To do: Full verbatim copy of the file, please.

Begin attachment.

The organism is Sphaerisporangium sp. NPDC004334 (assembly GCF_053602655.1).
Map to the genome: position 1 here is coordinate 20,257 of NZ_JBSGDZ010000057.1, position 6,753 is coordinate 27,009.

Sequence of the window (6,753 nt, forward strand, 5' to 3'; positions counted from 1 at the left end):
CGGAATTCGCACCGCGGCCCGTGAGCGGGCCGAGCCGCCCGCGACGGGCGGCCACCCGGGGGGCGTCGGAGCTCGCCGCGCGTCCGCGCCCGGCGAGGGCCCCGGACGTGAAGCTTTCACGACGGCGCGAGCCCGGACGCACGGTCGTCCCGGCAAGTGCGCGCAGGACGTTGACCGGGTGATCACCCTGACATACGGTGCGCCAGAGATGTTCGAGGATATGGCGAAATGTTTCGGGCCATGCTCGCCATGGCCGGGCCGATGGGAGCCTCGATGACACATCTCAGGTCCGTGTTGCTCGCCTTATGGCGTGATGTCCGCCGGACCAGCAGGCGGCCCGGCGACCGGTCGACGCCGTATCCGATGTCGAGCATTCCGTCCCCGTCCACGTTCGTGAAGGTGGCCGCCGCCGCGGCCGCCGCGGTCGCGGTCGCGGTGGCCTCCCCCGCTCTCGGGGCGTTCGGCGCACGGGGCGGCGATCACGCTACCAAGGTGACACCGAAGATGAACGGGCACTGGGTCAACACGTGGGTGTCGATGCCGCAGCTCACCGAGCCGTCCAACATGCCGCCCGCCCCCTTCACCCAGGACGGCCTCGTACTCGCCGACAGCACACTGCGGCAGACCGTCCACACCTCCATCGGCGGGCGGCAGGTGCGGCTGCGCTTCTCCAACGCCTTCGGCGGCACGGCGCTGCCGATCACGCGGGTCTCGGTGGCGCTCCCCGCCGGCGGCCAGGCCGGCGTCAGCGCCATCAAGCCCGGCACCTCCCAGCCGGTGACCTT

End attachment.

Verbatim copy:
The organism is Sphaerisporangium sp. NPDC004334 (assembly GCF_053602655.1).
Map to the genome: position 1 here is coordinate 20,257 of NZ_JBSGDZ010000057.1, position 6,753 is coordinate 27,009.

Sequence of the window (6,753 nt, forward strand, 5' to 3'; positions counted from 1 at the left end):
CGGAATTCGCACCGCGGCCCGTGAGCGGGCCGAGCCGCCCGCGACGGGCGGCCACCCGGGGGGCGTCGGAGCTCGCCGCGCGTCCGCGCCCGGCGAGGGCCCCGGACGTGAAGCTTTCACGACGGCGCGAGCCCGGACGCACGGTCGTCCCGGCAAGTGCGCGCAGGACGTTGACCGGGTGATCACCCTGACATACGGTGCGCCAGAGATGTTCGAGGATATGGCGAAATGTTTCGGGCCATGCTCGCCATGGCCGGGCCGATGGGAGCCTCGATGACACATCTCAGGTCCGTGTTGCTCGCCTTATGGCGTGATGTCCGCCGGACCAGCAGGCGGCCCGGCGACCGGTCGACGCCGTATCCGATGTCGAGCATTCCGTCCCCGTCCACGTTCGTGAAGGTGGCCGCCGCCGCGGCCGCCGCGGTCGCGGTCGCGGTGGCCTCCCCCGCTCTCGGGGCGTTCGGCGCACGGGGCGGCGATCACGCTACCAAGGTGACACCGAAGATGAACGGGCACTGGGTCAACACGTGGGTGTCGATGCCGCAGCTCACCGAGCCGTCCAACATGCCGCCCGCCCCCTTCACCCAGGACGGCCTCGTACTCGCCGACAGCACACTGCGGCAGACCGTCCACACCTCCATCGGCGGGCGGCAGGTGCGGCTGCGCTTCTCCAACGCCTTCGGCGGCACGGCGCTGCCGATCACGCGGGTCTCGGTGGCGCTCCCCGCCGGCGGCCAGGCCGGCGTCAGCGCCATCAAGCCCGGCACCTCCCAGCCGGTGACCTT